Dear Chester, I only realised a few days ago that it’s nearly been a year …
Hawthorne Heights with River Oaks, Sienna Skies & Spitalfield
Corner Hotel, Melbourne
31 August, 2017
Nostalgia is currently hitting its peak. Hawthorne Heights, bless them, are near the peak of high-school reminiscing. So much so they’ve even got a shirt at the merch stand: “I used to listen to Hawthorne Heights in High School”. Not to ruin the vibe of the evening, but let’s get emo!
Mark Rose, A.K.A singer of Hawthorne Heights’ former labelmates Spitalfield, lets us know the first ever song he learnt on guitar is Metallica’s Enter Sandman. We’re treated to a run through which is a smart way to kick off the evening: have the crowd sing along so they’re already in a good mood. There aren’t many who’ve turned up early but they at least seem to be enjoying a nice acoustic soundtrack to their eager beer sculling. A cover of The 1975’s Somebody Else also goes down a treat.
Sienna Skies are the only Australian contingent on the bill but they’re putting on a show that sounds like they’ve travelled a thousand miles to be here. Compared to Rose, there’s a lot more energy filling the room as more and more people arrive. A few timing mistakes here and there don’t hamper the set as their breakdowns thunder through the floorboards. Thomas Pirozzi is fluid in his changes between clean and harsh vocals, and drummer Damon Brohier is the unsung (pun not intended) hero as he puts his pipes to the test as well.
With little fanfare, the curtain raises and Hawthorne Heights take to the stage to perform the first of two records in their entirety. Out of the pair this evening, The Silence in Black and White is arguably the one with the most ‘bangers’ compared to its sister record. Singer JT Woodruff is struggling due to sickness but the more forceful points of tracks like Niki FM are dealt with better than the quieter moments. The youthful restraint of the record is thankfully avoided here and Hawthorne Heights push their songs to a point that skips over the cringeworthy lyrics. But that’s what the fans are here for right? Silver Bullet ends with a crowd singalong to prove that point. Although it’s a bit too early for the alcohol to have fully kicked in, people are still grabbing their mates and singing favourite lyrics into closed eyes and grinning faces. One couple are booted from the pit before Screenwriting An Apology for being entirely too drunk, not surprising since they’ve been ricocheting around on top of each other the past 20 minutes. Luckily enough the band skip on over to Wake Up Call (that song is left for a little later in the evening) and they head out for a rest.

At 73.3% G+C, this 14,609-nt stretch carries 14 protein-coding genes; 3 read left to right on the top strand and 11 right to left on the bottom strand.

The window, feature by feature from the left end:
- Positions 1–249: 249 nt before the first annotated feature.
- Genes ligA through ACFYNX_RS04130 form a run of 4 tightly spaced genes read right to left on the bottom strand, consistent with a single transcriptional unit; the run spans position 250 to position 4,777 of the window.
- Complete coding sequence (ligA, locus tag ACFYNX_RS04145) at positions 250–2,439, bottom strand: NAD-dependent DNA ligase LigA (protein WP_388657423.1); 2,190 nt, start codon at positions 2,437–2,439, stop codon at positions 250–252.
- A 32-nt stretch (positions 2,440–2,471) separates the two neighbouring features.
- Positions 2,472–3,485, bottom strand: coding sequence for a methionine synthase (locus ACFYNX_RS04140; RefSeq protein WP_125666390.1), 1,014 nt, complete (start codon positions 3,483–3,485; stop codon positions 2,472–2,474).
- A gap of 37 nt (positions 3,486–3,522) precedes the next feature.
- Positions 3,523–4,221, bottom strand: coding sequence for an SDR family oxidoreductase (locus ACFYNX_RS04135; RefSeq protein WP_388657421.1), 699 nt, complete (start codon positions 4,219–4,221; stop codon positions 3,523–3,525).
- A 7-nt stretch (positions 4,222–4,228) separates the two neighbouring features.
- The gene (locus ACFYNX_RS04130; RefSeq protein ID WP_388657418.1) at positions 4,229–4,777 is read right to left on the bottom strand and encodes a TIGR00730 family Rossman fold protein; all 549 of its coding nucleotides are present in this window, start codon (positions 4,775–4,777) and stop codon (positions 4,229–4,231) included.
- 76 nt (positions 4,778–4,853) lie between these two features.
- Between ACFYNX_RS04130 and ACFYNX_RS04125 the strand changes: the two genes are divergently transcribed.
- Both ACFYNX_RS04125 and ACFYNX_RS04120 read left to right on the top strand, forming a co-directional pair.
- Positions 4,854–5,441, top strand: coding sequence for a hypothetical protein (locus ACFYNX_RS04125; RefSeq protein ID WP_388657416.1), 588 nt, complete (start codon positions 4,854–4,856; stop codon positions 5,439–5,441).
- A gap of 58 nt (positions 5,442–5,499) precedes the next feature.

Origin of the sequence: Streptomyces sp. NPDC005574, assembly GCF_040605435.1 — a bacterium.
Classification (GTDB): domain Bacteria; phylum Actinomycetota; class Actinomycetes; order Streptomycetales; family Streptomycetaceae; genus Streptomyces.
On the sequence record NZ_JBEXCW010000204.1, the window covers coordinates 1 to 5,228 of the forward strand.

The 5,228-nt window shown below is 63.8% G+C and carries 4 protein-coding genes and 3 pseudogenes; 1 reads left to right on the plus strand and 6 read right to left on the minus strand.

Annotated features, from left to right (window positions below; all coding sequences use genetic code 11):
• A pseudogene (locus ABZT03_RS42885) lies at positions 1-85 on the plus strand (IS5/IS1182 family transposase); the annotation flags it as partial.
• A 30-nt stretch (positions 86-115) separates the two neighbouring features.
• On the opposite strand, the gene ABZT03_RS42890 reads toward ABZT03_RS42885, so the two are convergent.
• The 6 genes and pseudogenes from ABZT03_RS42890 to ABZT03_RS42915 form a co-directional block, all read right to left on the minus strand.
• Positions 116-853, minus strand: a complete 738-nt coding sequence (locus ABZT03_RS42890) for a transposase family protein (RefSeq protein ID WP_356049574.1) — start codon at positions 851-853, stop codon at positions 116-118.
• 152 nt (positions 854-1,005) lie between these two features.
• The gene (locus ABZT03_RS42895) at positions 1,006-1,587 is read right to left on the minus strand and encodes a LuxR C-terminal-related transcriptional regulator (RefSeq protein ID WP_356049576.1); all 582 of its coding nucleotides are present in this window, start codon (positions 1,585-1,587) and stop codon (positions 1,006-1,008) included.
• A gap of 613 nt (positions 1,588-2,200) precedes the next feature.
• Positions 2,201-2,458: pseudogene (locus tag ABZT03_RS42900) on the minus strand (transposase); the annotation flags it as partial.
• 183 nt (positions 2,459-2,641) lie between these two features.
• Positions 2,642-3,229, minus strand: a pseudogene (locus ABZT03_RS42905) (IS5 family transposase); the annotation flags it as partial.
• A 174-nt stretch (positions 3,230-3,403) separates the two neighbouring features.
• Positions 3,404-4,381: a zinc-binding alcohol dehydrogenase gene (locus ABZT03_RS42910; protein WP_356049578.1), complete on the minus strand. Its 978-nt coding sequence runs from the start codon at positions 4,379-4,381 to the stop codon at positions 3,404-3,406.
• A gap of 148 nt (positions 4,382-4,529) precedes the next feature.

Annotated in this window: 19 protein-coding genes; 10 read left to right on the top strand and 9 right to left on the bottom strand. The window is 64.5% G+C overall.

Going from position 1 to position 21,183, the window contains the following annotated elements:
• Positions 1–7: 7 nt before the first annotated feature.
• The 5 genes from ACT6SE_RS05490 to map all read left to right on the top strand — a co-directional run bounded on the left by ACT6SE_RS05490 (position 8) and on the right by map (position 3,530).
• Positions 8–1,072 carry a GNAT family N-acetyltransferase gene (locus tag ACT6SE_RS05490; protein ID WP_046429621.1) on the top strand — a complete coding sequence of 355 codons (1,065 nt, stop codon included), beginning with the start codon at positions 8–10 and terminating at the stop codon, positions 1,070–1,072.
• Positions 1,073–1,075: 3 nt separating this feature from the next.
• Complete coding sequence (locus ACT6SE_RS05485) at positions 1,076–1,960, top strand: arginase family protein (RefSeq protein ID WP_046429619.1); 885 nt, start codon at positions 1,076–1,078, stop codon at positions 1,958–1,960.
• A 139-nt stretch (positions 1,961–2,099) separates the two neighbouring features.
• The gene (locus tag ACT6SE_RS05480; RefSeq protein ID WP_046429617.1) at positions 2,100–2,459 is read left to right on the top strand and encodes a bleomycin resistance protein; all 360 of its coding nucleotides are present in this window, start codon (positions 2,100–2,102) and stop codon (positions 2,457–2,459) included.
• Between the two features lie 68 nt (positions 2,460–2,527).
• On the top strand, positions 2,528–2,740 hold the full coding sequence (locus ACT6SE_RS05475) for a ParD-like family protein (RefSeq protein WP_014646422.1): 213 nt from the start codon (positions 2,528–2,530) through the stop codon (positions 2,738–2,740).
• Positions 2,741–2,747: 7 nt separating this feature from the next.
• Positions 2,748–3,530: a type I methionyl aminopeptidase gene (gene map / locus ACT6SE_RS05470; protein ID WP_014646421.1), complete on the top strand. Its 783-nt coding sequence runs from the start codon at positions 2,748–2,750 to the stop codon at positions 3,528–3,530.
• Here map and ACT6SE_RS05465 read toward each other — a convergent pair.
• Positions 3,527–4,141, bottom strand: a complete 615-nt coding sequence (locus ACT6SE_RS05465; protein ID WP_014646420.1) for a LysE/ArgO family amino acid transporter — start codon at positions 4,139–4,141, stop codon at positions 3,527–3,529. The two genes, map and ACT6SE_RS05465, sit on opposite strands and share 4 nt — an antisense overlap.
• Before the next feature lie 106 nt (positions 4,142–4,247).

Silverstein’s Shane Told is here in his side-project form, River Oaks. Opening with a cover of Sugar Ray’s Every Morning (he’s taken cues from Rose on crowd pleasers), there’s a mass singalong. Yep, the Draught pots have finally kicked in. Though, it almost feels like Told is a dual headliner for tonight. His Silverstein material, like Call It Karma and rare cut California are lapped up. Told’s vocals match well with an acoustic set and his charisma during the show pushes past the ‘man and his guitar’ fatigue. My Heroine receives the loudest singalong and the singer gains a lot of respect for taking a request for Giving Up. There’s even a call and response for the chorus which as an adorable touch. He finishes off with solo material Let You Down which doesn’t gel quite as well, but he still nails the emotional peaks the crowd are here for tonight.
Returning to the stage, Woodruff regales us with a tale of receiving a visit from a home doctor to ensure they could play this very show. He’s shocked that the medicine didn’t cost him a cent (“In the US a house visit would cost $25,000 without insurance), and thanks our country for literally assisting him in playing tonight. Launching into If Only You Were Lonely, it has the tracks that almost everyone will have heard at one point or another. Even if they don’t remember the lyrics, the intros to This Is Who We Are and Pens and Needles are enough to register an “ohhhhh” of recognition. Dead In The Water is bass heavy and Breathing Sequence has a nice harmony between all three vocalists. Saying Sorry goes over well, but there are a few filler tracks that wash over the crowd. As we near the end of the record, it’s pretty clear that we’re in need of the final crescendo to send us off. The opening strains of Ohio Is For Lovers ring out and it’s like a shotgun blast. Sienna Skies members leap on stage for guest vocals and into the crowd to make the most of the evening. The band seem genuinely thankful that people the world over still care about a record made by a few kids from Ohio; more legacy sets to round off this period of high school angst please.
Catch Hawthorne Heights with River Oaks & Sienna Skies at the remaining dates
Tickets available here.
Sat September 2, Bald Faced Stag, Sydney NSW (18+)
Sun September 3, The Zoo, Brisbane QLD (18+)
Mon September 4, Miami Tavern, Gold Coast QLD (18+)